Tips for an Accessible Halloween


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pumpkin-1544602_960_720Halloween can be scary in more ways than one – the costumes, the pranks, the candy selection… and accessibility. A holiday that many see as fun and exciting can be anxiety inducing for others as they wonder if they will be able to fully participate with their peers. Here are a few tips for trick-or-treaters, their parents, and those who decide to hand out treats:

For those heading out:

  • Plan your route out a few days before. Most houses should have their decorations up, so you will be able to assess which ones will be easily accessible.
  • Costumes should not be tight, and not dragging on the ground either; you don’t want anything getting caught in wheels or tangled around canes.
  • Consider a bright candy bag, reflective tape, glow sticks and a jingle bell or two. These will make sure that your child is visible, and can be heard.
  • Make sure any piece of the costume attached to the wheelchair, walker or cane(s) is secure. Have some duct tape on hand to fix anything that may start to fall while you are out.
  • Make sure the costume is fire-safe, allows for easy steering and will be able to fit down most house pathway.
  • If the costume uses a mask, make sure there are proper holes for the eyes, nostrils, and mouth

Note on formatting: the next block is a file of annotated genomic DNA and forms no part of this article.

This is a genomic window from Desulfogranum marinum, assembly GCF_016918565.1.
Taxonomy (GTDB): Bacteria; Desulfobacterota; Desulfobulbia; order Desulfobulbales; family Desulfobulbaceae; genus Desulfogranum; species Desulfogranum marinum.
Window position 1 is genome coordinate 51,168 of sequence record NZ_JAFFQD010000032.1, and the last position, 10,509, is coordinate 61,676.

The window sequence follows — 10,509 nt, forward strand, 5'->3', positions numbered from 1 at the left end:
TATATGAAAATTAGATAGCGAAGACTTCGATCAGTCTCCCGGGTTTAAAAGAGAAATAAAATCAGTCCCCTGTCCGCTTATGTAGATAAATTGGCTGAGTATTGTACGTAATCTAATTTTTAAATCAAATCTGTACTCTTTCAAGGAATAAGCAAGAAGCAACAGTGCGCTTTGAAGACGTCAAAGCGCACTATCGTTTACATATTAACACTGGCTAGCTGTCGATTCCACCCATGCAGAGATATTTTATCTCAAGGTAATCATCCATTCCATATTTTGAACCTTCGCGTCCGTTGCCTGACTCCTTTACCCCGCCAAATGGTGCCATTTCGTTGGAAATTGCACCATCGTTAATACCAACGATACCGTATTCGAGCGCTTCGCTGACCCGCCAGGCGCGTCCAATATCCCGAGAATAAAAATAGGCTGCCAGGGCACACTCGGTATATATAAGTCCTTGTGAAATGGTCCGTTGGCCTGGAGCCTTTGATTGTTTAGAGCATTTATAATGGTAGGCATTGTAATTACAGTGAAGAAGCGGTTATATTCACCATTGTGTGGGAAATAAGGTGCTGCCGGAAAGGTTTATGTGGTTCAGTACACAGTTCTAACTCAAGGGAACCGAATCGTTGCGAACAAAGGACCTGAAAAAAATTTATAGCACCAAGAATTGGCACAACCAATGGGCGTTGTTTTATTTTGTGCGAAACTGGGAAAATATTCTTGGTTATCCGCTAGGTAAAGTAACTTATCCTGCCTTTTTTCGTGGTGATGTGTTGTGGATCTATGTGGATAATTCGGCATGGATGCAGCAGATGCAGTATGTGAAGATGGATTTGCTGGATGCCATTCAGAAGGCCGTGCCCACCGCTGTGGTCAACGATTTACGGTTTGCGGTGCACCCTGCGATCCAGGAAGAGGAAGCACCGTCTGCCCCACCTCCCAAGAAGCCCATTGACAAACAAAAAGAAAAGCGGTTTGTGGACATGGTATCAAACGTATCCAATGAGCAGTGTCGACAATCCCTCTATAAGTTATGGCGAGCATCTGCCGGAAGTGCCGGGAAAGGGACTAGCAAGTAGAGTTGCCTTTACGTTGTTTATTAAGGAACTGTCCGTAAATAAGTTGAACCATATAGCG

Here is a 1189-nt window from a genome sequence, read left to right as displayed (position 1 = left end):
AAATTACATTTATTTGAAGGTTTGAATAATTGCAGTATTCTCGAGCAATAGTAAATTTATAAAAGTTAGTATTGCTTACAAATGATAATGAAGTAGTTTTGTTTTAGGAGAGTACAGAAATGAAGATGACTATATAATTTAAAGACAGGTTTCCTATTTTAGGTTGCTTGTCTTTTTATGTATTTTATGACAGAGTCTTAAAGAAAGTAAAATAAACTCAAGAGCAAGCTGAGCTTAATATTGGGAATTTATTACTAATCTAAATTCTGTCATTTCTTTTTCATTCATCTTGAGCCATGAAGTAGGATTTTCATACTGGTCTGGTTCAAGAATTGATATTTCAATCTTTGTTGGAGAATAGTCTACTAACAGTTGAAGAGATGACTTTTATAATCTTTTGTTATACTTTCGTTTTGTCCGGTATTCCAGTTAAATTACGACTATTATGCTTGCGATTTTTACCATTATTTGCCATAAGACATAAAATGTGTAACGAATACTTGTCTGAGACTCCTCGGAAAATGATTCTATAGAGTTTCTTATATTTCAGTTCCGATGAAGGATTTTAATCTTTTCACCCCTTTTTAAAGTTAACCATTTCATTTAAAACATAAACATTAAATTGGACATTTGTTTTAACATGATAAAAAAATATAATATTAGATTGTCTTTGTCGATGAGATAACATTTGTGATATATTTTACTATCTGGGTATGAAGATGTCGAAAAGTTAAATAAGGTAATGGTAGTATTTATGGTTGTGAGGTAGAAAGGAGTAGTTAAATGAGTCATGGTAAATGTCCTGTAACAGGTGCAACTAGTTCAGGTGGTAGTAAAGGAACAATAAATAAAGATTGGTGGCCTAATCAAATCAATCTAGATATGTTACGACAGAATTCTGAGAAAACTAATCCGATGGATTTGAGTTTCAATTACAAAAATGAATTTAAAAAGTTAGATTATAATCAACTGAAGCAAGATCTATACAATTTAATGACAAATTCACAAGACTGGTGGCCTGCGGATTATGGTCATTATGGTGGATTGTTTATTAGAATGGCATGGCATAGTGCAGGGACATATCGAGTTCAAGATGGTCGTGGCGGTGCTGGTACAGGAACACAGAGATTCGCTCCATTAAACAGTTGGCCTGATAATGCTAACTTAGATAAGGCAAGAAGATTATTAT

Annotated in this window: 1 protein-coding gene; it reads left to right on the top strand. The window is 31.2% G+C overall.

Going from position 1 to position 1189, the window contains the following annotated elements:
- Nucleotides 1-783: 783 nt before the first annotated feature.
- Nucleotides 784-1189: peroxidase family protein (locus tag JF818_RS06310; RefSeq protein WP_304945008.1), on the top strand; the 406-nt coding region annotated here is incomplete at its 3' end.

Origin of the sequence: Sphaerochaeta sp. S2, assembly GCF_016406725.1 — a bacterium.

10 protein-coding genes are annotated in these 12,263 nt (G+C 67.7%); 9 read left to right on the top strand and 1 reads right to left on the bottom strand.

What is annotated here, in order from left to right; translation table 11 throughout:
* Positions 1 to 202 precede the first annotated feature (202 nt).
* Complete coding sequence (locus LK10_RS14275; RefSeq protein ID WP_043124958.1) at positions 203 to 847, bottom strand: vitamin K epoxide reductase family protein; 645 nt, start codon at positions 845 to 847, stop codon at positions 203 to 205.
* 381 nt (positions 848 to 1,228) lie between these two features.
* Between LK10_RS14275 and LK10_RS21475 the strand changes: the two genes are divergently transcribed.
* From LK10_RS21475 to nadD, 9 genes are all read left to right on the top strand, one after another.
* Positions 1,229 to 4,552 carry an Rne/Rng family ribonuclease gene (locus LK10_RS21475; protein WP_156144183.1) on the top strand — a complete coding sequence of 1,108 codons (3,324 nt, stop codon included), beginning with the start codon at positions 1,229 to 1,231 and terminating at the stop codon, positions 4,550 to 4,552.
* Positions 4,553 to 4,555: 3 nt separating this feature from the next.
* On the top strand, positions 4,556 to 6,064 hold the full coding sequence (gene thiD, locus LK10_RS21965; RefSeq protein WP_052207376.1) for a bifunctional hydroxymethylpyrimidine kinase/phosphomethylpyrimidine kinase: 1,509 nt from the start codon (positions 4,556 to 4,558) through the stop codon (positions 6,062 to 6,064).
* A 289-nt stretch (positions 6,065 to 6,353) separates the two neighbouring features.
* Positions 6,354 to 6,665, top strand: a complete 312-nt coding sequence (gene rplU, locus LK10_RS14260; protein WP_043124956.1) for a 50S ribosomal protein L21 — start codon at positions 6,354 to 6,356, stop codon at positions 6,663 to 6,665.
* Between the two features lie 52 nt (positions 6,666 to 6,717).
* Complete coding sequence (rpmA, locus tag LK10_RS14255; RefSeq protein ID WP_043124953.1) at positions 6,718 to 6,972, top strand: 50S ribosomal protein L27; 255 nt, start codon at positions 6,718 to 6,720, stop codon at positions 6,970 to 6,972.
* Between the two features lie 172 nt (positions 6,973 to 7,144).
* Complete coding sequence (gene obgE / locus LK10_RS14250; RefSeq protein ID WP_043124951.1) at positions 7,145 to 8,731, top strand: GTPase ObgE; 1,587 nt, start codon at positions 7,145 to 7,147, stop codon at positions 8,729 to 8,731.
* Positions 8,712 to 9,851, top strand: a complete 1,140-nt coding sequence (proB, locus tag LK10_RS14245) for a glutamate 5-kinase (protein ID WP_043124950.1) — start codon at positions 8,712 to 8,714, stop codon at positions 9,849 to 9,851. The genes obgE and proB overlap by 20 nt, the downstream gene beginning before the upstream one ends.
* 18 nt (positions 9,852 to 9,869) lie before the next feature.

• If you use a battery operated scooter or wheelchair, make sure it is fully charged
  • If your child has an allergy, make sure to bring some approved treats with you on your candy collecting route. This way, when they want a snack on the go, you can make sure the candy is safe.
  • Leave any non- assistance dogs at home. Some children are afraid of dogs, and some animals may not be comfortable with the amount of people, noise, or colours.
  • Cross at lights or intersections
  • If you must drive or walk on the road, stay as close to the curb as possible, and be on the opposite side of the street so you can see cars coming towards you
  • If trick or treating is not the best option for your family, you can always look up local events at community centres or shopping malls, or consider throwing your own Halloween party.


For home owners:

  • Clear pathways
  • Refrain from using strobe lights
  • Make sure your path and doorway are well lit
  • If you have a step leading to your door, consider a ramp, or leaving a bowl of candy before the step or by the garage
  • Think about handing out candy from your garage (this also gives more area to put up spooky decorations!)
  • If you have two doors (screen door then regular), consider leaving one open so there is only one door to get through
  • If you can, moving your cars out of the driveway allows more room for trick-or-treaters to come and go
  • Make sure any pets are kept safely away from the front of the house. This ensures their safety, and those of your guests.


See our Pinterest board for Halloween costumes here.

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